Dan Walker graduated with a BS in Administrative Management in 2005 and has been working in his family’s insurance agency, FCI Agency, for 15 years. He is licensed as an agent to write property and casualty insurance, including home, auto, umbrella, and dwelling fire insurance. He’s also been featured on sites like Reviews.com.

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Sara Routhier, Managing Editor and Outreach Director, has professional experience as an educator, SEO specialist, and content marketer. She has over five years of experience in the insurance industry. As a researcher, data nerd, writer, and editor she strives to curate educational, enlightening articles that provide you with the must-know facts and best-kept secrets within the overwhelming world o...

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Reviewed by Sara Routhier
Director of Outreach Sara Routhier

UPDATED: May 11, 2022

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The Lowdown on your potential auto policy fee. Here’s a policy fee breakdown.

  • Car insurance companies can charge a policy fee when your policy begins
  • Not all auto insurance companies charge policy fees, and the insurer can waive fees in some cases
  • Policy fees aren’t the only surprise charge that could appear on a car insurance policy

If you recently purchased a new auto insurance policy or are considering other companies, it’s vital to research all additional hidden fees associated with your policy.

Some insurance companies do not charge any hidden fees. However, other companies and independent agents often make extra money by charging new customers additional costs for various reasons.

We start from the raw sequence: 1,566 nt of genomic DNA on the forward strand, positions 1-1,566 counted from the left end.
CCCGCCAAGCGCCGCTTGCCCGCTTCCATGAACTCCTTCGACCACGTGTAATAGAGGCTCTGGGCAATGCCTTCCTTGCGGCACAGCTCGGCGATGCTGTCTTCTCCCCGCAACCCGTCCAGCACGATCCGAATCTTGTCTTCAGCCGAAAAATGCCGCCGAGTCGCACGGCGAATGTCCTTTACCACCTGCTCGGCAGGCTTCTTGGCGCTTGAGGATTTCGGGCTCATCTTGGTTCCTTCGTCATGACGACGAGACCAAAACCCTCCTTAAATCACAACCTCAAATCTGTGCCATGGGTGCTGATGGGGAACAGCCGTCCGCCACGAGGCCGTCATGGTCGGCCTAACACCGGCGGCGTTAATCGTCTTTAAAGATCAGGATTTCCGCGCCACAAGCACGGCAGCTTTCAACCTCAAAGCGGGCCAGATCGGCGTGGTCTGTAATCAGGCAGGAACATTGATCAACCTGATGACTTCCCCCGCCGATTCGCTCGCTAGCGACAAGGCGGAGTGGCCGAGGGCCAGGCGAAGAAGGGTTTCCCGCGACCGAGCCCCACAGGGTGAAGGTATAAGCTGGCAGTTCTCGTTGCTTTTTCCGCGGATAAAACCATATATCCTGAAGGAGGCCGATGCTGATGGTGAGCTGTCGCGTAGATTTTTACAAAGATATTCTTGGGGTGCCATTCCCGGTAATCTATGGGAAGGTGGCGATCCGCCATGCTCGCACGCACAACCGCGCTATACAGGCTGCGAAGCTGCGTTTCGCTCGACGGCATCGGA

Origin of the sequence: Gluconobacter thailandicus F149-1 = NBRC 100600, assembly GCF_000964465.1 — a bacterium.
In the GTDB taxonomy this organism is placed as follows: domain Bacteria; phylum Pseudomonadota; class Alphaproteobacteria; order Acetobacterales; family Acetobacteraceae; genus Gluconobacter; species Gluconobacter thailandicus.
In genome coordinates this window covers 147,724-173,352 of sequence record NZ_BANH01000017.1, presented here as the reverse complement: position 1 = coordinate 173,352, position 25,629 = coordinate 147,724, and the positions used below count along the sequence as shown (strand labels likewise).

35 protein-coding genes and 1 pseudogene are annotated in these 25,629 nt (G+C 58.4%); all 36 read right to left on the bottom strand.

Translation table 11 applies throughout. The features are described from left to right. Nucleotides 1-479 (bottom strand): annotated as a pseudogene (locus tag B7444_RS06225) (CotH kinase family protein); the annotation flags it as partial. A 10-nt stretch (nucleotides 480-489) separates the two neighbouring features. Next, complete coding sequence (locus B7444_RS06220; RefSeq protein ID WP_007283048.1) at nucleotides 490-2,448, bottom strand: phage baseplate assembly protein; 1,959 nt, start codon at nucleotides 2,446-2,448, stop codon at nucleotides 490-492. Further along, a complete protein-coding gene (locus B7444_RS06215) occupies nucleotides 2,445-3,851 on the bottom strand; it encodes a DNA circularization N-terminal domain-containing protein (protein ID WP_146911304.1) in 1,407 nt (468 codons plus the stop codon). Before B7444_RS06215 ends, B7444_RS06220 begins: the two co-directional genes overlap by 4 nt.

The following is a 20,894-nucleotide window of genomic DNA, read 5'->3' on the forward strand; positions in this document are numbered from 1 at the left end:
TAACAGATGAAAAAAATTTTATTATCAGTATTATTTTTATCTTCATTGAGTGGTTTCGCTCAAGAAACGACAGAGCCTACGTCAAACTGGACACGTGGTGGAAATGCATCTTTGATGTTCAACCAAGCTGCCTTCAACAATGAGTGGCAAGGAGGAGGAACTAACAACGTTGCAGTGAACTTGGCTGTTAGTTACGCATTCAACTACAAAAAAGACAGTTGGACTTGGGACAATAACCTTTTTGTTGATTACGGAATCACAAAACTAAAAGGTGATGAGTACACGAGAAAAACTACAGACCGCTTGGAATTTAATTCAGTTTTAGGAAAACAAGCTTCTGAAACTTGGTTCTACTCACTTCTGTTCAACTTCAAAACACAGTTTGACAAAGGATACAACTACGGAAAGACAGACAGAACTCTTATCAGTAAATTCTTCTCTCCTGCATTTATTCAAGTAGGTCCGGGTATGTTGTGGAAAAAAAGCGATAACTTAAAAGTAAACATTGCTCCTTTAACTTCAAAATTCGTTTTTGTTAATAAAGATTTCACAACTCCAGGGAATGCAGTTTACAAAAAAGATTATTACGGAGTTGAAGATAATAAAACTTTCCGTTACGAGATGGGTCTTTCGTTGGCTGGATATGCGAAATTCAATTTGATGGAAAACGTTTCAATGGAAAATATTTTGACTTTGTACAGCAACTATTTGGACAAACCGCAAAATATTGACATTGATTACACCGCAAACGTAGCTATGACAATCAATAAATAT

Since auto insurance companies can charge a policy fee, potential customers should learn about the different charges they could see on their auto insurance policy and how to avoid paying them.

Be sure to compare insurance providers online using our free quote comparison tool so that you can find the cheapest auto insurance with the best coverage!

Can auto insurance companies charge a policy fee?

A policy fee is a charge some insurance companies issue to new and renewing policyholders. 

Not all auto insurance companies charge policy fees, but the companies that do often say these fees serve administrative purposes.

States have different laws regarding policy fees, but most allow policy fees on insurance products if the fees are reasonable and mentioned in the contract.

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How much does a policy fee cost?

Most policy fees are reasonable. For example, the average policy fee for a new auto insurance policy is between $10 and $35. If your insurance company charges policy fees when you renew, this amount could be even lower.

How would I know if a company charges a policy fee?

Companies that charge policy fees don’t necessarily advertise this information. There are a few ways to determine if a company charges a policy fee.

First, you can ask about a policy fee when speaking to an agent. If you reach out to get a quote from a specific company, ask outright if you will have to pay a policy fee. You can also request a quote with no add-ons for processing.

If a representative says the company charges a policy fee, you can tell them you refuse to pay it. In some cases, a company may issue your policy without the policy fee to keep you as a customer.  

If the company insists on charging a policy fee, ask the agent to send you the cost, so the company doesn’t try to charge you more later.